Ravens defensive coordinator Dean Pees was having a conversation with league officials before a recent preseason game when he jokingly said what many defensive backs are thinking these days.
His point, though, was valid.
"There is more contact now in the NBA than the NFL," Pees said, laughing. "What we are being called for is not a foul in the NBA. If you look in the paint, those guys are pushing, shoving and elbowing each other.
"I'm all for safety in the game where they prohibit launching and helmet to helmet, but I don't know where we're headed from here. I really don't."
It's a smart move by the NFL. It isn't so much about jazzing up the offense and increasing scoring, but cutting down on the muggings by defensive backs of receivers in the NFL.
It really had gotten out of hand, and was a clear violation of the rules. As long as officials allowed it to happen, we were going to see more and more of this style of play.
As they say in the NFL, if you ain't cheating, you ain't trying.
Well, maybe now they will stop trying and cheating. In this preseason, the league was out to set a tone by emphasizing illegal contact on receivers more than 5 yards from the line of scrimmage as well as defensive holding and illegal use of hands.
According to ESPN there have been 112 defensive holding calls in 33 preseason games in 2014, compared with 20 in the first 33 games a year ago. There have been 71 illegal use of hands penalties in 2014 as opposed to 17 at this point in 2013, and 47 more illegal contact penalties than there were this time last year.
And the flags won't stop coming once the regular season starts. It's adjust or move on.
"A foul is a foul," said Cincinnati Bengals coach Marvin Lewis, who is in favor of the tighter calls. "Guys will change. They have to, because if they don't they will be getting penalties every week and then there will be new players. If the new players don't change, then that team will be looking for a new coach."
A lot of coaches agree with Lewis, but they say the new rules are still being defined. They are right. In some games there have been a lot of flags with very little contact, and in other games receivers are still getting pushed around with few calls.
The bottom line is that the coaches know that the league now has a no-hands-on policy regardless. Eventually, the officials will get it right and there will be more consistency in the calls.
"I think New York [home of NFL headquarters] needs to send out videos with the new rules so you can see what is and what isn't," said Lewis, who is on the NFL's competition committee. "Once those videos are sent out, there will be much more of a clearer picture."
Pees thinks the new emphasis on the rules puts a lot of pressures on officials.
"It used to be that as long as you didn't impede the receiver's progress or you weren't pulling or tugging on his jersey, there was no foul," Pees said. "I think it is hard for officials 20 to 30 yards back to make this call, especially on an inside receiver within 5 yards. I don't know how they can physically do that."
The stricter interpretations will favor the offense, but that is nothing new. The NFL is pass-happy, and high-scoring offenses are more attractive to fans than great defense.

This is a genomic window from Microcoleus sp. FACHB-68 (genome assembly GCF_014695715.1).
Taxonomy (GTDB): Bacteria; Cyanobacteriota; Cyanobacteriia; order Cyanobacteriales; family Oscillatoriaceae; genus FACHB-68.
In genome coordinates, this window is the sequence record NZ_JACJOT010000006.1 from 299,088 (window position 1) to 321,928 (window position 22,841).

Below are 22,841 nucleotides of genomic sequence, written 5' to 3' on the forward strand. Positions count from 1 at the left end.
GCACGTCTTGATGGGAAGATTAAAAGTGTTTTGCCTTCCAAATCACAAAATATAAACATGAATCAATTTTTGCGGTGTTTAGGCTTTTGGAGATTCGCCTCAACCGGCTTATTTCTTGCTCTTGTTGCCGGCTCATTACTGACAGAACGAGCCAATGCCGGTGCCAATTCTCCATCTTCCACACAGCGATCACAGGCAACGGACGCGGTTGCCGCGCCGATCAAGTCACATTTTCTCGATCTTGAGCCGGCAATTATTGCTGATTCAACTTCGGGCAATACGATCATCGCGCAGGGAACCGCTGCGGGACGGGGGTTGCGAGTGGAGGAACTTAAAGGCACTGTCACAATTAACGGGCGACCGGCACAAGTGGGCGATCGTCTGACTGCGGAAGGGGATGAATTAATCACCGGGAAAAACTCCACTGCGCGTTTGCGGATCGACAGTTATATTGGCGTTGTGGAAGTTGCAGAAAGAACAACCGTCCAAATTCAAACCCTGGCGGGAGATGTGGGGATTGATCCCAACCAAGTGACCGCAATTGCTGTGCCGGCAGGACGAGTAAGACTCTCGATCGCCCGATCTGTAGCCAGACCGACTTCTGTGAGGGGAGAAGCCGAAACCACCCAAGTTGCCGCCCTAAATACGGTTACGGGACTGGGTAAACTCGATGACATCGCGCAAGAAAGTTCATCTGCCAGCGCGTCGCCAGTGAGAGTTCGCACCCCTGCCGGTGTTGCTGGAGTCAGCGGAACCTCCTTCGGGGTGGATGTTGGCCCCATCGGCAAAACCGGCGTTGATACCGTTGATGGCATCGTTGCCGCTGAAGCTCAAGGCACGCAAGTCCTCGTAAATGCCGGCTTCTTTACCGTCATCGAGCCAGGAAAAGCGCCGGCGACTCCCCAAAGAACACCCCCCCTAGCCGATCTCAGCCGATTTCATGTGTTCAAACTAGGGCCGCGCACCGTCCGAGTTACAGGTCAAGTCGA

According to former Ravens Pro Bowl cornerback Chris McAlister, now a coaching intern with the Buffalo Bills, he has already seen receivers taking advantage .
"Of course they are," said McAlister, who is working with the Bills' secondary along with former Ravens assistant coach Donnie Henderson. "They know you can't get hands on them after five yards so they are leaning into cornerbacks after five yards to initiate contact.
"If you lean back into them you get a flag. If you lean away and they stumble then you get a flag. It would have been a tough adjustment for me, but I would have adapted. If you don't then you're going to draw 20 flags in two weeks."
Coaches have made adjustments in their techniques. In press coverage more cornerbacks are jamming receivers within two or three yards of the line of scrimmage instead of waiting until they get five.
The problems occur after five yards. If you jam a receiver early, there is a lot of space for him to work in afterward, especially in long passing situations. The new interpretations are changing how often a team now stays in one, two or three deep coverage.
Linebackers are affected just as much as players in the secondary.
"Most of them are already lined up 4 to 4.5 yards off the line of scrimmage," Pees said. "So when you're lined up over a tight end, at 5 yards most of them aren't going to be thinking that fast where they have to get their hands off them."
Pees remembers when the league first instituted the illegal contact rule after five yards.
"We beat up Indianapolis' receivers 10 yards down the field in that 2003 playoff games with Indianapolis," said Pees, a former New England Patriots defensive coordinator. "We really go after them."
Receivers have been getting beat up ever since, and a lot of it has been against the rules.
"These rules aren't an advantage for the offense, just cleaning up the mugging that has been going on," said Lewis. "Players got into this habitual holding, grabbing players on the inside of their jerseys and beating their chests as if they had done something. Now, it has to stop, and that's the way the rules were originally intended."
And now, that's the way the game will be called.